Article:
Share this entry
discomfit Line breaks: dis|com¦fit
Pronunciation: /dɪsˈkʌmfɪt/

Definition of discomfit in English:

verb (discomfits, discomfiting, discomfited)

[with object]
Make (someone) feel uneasy or embarrassed: he was not noticeably discomfited by her tone
More example sentences
  • The overused phrase ‘politically correct’ is usually code for something newish that discomfits the writer.
  • Tight-lipped, he appeared discomfited by the questions thrown at him, and relied on streams of impenetrable government-speak for his responses.
  • The poor boy was clearly discomfited, but we can never resist a mystery, so he gulped out an answer.
chagrin, mortify
informal faze, rattle, discombobulate, set someone back on their heels, make someone laugh on the other side of their face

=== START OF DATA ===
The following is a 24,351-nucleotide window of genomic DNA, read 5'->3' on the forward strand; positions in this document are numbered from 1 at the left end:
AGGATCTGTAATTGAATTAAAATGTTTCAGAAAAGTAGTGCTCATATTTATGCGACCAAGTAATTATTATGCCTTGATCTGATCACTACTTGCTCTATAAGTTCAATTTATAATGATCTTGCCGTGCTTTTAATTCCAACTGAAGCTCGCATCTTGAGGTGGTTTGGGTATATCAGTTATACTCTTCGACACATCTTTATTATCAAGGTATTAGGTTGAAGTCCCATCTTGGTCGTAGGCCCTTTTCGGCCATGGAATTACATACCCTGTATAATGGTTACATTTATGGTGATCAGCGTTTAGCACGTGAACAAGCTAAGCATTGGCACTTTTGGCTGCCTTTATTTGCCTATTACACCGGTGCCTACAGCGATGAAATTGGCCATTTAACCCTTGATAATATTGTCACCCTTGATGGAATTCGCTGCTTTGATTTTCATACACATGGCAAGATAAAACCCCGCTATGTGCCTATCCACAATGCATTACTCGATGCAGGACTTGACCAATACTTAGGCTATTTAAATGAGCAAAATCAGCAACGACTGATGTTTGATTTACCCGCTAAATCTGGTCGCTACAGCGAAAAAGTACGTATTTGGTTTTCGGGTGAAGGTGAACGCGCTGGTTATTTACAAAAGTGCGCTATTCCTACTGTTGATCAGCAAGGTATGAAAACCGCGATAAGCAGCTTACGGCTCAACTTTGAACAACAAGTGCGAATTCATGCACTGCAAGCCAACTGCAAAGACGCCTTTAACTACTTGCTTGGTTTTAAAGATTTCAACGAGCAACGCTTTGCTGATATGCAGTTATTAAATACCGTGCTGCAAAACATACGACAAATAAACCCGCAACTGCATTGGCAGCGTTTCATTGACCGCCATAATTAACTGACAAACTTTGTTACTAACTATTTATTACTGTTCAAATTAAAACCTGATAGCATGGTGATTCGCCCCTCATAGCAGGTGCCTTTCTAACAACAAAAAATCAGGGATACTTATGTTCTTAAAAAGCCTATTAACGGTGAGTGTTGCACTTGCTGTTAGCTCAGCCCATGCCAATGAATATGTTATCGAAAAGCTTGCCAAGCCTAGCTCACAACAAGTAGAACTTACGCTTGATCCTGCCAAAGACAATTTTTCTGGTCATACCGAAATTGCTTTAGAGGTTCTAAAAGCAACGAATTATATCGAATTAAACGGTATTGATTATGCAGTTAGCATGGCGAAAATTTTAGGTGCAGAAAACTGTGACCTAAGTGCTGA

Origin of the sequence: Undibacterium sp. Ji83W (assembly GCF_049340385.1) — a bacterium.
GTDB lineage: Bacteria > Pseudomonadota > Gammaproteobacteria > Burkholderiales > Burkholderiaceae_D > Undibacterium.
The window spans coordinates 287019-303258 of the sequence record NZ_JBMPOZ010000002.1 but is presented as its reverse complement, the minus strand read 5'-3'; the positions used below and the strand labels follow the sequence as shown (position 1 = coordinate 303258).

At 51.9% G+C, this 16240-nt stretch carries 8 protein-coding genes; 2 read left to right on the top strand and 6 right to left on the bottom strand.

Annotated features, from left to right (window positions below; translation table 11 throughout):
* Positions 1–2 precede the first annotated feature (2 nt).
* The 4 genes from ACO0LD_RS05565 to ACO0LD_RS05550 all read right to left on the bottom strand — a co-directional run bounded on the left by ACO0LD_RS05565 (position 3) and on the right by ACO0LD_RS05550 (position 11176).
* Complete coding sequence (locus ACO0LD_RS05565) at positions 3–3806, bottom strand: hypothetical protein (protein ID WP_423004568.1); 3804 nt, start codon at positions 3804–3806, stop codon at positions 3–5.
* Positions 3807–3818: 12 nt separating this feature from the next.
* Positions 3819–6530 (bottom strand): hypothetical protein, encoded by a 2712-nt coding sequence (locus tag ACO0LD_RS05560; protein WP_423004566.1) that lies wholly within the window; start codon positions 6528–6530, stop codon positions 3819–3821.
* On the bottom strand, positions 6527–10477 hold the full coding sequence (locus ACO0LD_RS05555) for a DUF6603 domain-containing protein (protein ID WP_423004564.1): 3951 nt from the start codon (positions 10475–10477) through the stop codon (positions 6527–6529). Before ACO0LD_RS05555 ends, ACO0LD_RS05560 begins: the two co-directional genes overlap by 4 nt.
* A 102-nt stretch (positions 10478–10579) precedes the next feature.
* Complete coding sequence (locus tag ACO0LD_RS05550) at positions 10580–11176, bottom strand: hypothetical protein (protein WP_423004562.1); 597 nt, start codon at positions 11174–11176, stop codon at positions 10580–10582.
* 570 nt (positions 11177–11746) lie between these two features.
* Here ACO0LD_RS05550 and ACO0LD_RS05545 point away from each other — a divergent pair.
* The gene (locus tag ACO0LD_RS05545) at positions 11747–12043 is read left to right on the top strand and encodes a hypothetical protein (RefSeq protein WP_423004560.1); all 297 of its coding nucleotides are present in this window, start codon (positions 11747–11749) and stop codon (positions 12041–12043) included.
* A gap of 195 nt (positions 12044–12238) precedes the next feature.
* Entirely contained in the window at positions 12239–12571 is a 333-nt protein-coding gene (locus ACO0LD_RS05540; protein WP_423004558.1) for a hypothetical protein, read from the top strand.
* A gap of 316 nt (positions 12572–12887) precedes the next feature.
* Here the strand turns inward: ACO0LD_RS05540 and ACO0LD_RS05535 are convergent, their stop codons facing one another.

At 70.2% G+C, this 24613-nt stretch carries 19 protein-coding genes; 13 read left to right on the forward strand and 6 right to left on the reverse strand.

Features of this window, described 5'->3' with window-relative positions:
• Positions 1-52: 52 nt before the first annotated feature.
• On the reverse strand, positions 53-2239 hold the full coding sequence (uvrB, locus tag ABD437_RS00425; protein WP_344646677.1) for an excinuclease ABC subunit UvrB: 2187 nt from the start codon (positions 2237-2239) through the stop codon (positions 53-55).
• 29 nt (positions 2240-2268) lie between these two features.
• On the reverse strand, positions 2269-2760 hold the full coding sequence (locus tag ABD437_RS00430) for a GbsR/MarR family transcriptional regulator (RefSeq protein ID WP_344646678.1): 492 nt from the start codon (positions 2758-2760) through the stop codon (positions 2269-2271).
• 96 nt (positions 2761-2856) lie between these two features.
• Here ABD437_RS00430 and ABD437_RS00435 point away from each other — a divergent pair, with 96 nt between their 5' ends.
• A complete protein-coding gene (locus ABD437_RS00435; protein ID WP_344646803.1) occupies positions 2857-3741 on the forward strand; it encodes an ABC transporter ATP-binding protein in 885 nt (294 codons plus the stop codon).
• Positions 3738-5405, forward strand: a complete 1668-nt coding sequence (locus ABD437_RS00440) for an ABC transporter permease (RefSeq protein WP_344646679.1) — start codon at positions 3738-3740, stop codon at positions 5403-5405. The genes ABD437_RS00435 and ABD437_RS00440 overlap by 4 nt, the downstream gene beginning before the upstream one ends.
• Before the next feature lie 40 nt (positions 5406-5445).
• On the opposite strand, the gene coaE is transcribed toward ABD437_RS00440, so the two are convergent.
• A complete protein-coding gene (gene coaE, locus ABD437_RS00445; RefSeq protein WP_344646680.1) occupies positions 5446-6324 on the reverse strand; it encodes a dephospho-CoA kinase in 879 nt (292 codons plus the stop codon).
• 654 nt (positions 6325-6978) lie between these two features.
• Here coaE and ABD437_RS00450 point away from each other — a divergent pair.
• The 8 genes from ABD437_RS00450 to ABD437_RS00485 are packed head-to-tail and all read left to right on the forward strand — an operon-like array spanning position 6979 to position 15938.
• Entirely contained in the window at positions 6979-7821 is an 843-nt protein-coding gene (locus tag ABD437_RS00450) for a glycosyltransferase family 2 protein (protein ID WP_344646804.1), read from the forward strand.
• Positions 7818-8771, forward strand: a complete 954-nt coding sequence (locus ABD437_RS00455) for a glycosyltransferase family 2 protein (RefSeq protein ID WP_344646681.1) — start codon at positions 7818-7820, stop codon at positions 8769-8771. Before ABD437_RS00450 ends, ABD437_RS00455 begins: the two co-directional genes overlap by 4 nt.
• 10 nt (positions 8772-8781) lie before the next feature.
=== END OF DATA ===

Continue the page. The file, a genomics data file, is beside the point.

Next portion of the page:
North American informal make someone laugh out of the other side of their mouth


The words discomfit and discomfort are etymologically unrelated but in modern use their principal meanings as a verb have collapsed into one: ‘make someone feel uneasy’.


Middle English (in the sense 'defeat in battle'): from Old French desconfit, past participle of desconfire, based on Latin dis- (expressing reversal) + conficere 'put together' (see confection).

Definition of discomfit in:
Share this entry

What do you find interesting about this word or phrase?

Comments that don't adhere to our Community Guidelines may be moderated or removed.

Subscribe to remove ads and access premium resources

Related Words